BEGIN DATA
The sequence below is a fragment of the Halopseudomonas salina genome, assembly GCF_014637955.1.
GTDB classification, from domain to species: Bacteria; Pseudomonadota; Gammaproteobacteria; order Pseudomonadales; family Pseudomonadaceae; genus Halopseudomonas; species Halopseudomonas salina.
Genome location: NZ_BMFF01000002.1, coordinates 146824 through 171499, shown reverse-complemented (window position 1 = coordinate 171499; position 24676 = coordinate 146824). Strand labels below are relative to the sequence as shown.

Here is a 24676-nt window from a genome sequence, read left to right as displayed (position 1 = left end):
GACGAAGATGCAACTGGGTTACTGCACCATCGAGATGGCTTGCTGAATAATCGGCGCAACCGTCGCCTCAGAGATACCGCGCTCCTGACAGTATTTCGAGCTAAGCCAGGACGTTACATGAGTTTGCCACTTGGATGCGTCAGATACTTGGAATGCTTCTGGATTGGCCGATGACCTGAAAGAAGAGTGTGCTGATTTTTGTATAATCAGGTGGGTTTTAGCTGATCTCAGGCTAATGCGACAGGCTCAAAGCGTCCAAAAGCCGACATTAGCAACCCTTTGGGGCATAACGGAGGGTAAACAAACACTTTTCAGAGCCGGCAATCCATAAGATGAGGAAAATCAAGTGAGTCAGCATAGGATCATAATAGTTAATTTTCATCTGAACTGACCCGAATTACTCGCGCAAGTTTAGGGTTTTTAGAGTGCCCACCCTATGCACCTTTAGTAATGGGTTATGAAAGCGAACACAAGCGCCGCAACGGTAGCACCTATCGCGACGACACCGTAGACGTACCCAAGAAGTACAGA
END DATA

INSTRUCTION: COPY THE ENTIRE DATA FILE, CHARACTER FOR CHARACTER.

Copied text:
The sequence below is a fragment of the Halopseudomonas salina genome, assembly GCF_014637955.1.
GTDB classification, from domain to species: Bacteria; Pseudomonadota; Gammaproteobacteria; order Pseudomonadales; family Pseudomonadaceae; genus Halopseudomonas; species Halopseudomonas salina.
Genome location: NZ_BMFF01000002.1, coordinates 146824 through 171499, shown reverse-complemented (window position 1 = coordinate 171499; position 24676 = coordinate 146824). Strand labels below are relative to the sequence as shown.

Here is a 24676-nt window from a genome sequence, read left to right as displayed (position 1 = left end):
GACGAAGATGCAACTGGGTTACTGCACCATCGAGATGGCTTGCTGAATAATCGGCGCAACCGTCGCCTCAGAGATACCGCGCTCCTGACAGTATTTCGAGCTAAGCCAGGACGTTACATGAGTTTGCCACTTGGATGCGTCAGATACTTGGAATGCTTCTGGATTGGCCGATGACCTGAAAGAAGAGTGTGCTGATTTTTGTATAATCAGGTGGGTTTTAGCTGATCTCAGGCTAATGCGACAGGCTCAAAGCGTCCAAAAGCCGACATTAGCAACCCTTTGGGGCATAACGGAGGGTAAACAAACACTTTTCAGAGCCGGCAATCCATAAGATGAGGAAAATCAAGTGAGTCAGCATAGGATCATAATAGTTAATTTTCATCTGAACTGACCCGAATTACTCGCGCAAGTTTAGGGTTTTTAGAGTGCCCACCCTATGCACCTTTAGTAATGGGTTATGAAAGCGAACACAAGCGCCGCAACGGTAGCACCTATCGCGACGACACCGTAGACGTACCCAAGAAGTACAGA